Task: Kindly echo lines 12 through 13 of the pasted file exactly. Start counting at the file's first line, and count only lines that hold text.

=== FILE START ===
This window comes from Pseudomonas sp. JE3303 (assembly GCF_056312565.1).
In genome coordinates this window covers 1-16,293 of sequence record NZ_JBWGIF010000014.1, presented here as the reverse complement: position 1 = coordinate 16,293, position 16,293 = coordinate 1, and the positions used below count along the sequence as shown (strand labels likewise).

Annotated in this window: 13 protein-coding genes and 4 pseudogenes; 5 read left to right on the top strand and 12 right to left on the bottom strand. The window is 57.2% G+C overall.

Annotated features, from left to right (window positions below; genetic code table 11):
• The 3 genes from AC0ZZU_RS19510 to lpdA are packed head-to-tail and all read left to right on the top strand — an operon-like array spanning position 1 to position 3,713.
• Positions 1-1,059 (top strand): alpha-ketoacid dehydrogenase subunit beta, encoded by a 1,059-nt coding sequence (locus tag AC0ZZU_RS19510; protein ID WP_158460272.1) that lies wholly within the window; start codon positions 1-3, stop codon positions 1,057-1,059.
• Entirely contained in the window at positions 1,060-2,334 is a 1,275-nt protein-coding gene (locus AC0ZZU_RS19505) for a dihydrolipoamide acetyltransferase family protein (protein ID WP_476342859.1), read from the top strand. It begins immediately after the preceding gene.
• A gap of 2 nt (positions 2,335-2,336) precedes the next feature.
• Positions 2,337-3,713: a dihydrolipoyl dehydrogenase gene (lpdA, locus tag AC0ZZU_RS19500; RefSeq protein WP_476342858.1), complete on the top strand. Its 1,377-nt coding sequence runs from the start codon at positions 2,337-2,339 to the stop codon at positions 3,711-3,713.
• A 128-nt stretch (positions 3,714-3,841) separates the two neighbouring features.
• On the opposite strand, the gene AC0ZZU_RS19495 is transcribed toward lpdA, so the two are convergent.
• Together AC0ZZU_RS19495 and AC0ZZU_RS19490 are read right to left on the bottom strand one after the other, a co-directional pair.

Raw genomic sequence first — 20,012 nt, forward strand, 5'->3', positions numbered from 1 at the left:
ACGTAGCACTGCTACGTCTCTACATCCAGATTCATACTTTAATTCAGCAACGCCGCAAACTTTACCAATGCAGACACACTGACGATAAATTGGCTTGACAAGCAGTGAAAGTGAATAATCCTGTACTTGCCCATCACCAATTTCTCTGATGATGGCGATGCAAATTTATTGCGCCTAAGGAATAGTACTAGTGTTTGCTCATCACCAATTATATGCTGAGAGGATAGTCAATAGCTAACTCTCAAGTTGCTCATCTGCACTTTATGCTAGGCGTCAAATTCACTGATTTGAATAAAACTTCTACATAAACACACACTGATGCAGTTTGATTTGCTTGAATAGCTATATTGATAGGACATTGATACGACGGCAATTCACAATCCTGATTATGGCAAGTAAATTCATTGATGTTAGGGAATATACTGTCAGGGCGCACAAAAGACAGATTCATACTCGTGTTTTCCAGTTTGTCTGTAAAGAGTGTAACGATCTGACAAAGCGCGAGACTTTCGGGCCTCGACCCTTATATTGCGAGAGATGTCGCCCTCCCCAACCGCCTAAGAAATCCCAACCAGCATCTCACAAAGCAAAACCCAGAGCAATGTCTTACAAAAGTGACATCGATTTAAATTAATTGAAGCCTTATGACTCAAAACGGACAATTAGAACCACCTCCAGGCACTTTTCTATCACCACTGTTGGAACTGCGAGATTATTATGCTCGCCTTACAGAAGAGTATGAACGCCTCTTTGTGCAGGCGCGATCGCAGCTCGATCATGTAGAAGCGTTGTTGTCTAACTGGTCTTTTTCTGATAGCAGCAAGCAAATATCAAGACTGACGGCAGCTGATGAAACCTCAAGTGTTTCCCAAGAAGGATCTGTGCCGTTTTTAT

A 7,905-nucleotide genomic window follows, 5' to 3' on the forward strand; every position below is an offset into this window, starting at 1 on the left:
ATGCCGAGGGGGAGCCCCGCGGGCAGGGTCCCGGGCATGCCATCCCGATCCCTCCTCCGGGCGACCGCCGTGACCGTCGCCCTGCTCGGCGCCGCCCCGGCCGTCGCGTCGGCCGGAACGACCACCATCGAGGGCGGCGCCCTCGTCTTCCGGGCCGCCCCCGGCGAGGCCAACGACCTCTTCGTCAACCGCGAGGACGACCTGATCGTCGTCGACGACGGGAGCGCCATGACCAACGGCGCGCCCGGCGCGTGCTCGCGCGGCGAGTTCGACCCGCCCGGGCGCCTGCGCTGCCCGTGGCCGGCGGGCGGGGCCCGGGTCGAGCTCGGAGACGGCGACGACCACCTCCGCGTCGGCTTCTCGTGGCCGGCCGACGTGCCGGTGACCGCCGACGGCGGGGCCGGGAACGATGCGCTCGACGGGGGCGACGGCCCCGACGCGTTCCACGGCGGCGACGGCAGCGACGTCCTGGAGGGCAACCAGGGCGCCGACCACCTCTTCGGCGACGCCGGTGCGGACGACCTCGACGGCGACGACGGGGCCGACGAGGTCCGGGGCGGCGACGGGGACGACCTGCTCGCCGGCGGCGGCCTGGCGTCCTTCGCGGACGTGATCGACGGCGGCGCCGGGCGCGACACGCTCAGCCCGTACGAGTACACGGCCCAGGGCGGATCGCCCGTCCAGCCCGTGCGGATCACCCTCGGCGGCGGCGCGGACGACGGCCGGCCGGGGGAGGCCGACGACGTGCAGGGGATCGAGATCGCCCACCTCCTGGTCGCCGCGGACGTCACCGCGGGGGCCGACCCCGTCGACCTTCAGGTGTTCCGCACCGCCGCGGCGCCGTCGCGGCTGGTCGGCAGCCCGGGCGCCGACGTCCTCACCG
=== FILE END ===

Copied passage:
• Together AC0ZZU_RS19495 and AC0ZZU_RS19490 are read right to left on the bottom strand one after the other, a co-directional pair.

Raw genomic sequence first — 20,012 nt, forward strand, 5'->3', positions numbered from 1 at the left: